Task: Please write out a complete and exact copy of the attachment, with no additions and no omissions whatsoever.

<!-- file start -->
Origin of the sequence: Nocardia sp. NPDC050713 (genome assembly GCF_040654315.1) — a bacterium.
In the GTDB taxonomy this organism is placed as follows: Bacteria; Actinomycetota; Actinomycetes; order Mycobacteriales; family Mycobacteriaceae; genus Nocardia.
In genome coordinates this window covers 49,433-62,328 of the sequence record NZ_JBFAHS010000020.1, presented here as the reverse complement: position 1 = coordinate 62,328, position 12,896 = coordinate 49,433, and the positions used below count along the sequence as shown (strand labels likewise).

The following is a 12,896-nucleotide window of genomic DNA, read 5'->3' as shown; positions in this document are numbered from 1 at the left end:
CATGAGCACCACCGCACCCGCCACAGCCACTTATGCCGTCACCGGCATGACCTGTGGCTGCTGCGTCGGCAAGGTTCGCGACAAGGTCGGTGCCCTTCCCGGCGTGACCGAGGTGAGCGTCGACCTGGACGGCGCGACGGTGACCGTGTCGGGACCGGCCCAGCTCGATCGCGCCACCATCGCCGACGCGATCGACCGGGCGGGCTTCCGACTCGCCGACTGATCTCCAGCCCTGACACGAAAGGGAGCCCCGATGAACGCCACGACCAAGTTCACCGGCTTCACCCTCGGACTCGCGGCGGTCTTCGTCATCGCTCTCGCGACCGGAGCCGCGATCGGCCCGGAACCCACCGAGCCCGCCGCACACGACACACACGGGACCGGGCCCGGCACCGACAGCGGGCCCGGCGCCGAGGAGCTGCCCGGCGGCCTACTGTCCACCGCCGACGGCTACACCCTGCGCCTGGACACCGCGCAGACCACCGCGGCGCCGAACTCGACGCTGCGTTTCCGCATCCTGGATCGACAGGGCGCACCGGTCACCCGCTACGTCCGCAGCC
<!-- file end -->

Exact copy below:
Origin of the sequence: Nocardia sp. NPDC050713 (genome assembly GCF_040654315.1) — a bacterium.
In the GTDB taxonomy this organism is placed as follows: Bacteria; Actinomycetota; Actinomycetes; order Mycobacteriales; family Mycobacteriaceae; genus Nocardia.
In genome coordinates this window covers 49,433-62,328 of the sequence record NZ_JBFAHS010000020.1, presented here as the reverse complement: position 1 = coordinate 62,328, position 12,896 = coordinate 49,433, and the positions used below count along the sequence as shown (strand labels likewise).

The following is a 12,896-nucleotide window of genomic DNA, read 5'->3' as shown; positions in this document are numbered from 1 at the left end:
CATGAGCACCACCGCACCCGCCACAGCCACTTATGCCGTCACCGGCATGACCTGTGGCTGCTGCGTCGGCAAGGTTCGCGACAAGGTCGGTGCCCTTCCCGGCGTGACCGAGGTGAGCGTCGACCTGGACGGCGCGACGGTGACCGTGTCGGGACCGGCCCAGCTCGATCGCGCCACCATCGCCGACGCGATCGACCGGGCGGGCTTCCGACTCGCCGACTGATCTCCAGCCCTGACACGAAAGGGAGCCCCGATGAACGCCACGACCAAGTTCACCGGCTTCACCCTCGGACTCGCGGCGGTCTTCGTCATCGCTCTCGCGACCGGAGCCGCGATCGGCCCGGAACCCACCGAGCCCGCCGCACACGACACACACGGGACCGGGCCCGGCACCGACAGCGGGCCCGGCGCCGAGGAGCTGCCCGGCGGCCTACTGTCCACCGCCGACGGCTACACCCTGCGCCTGGACACCGCGCAGACCACCGCGGCGCCGAACTCGACGCTGCGTTTCCGCATCCTGGATCGACAGGGCGCACCGGTCACCCGCTACGTCCGCAGCC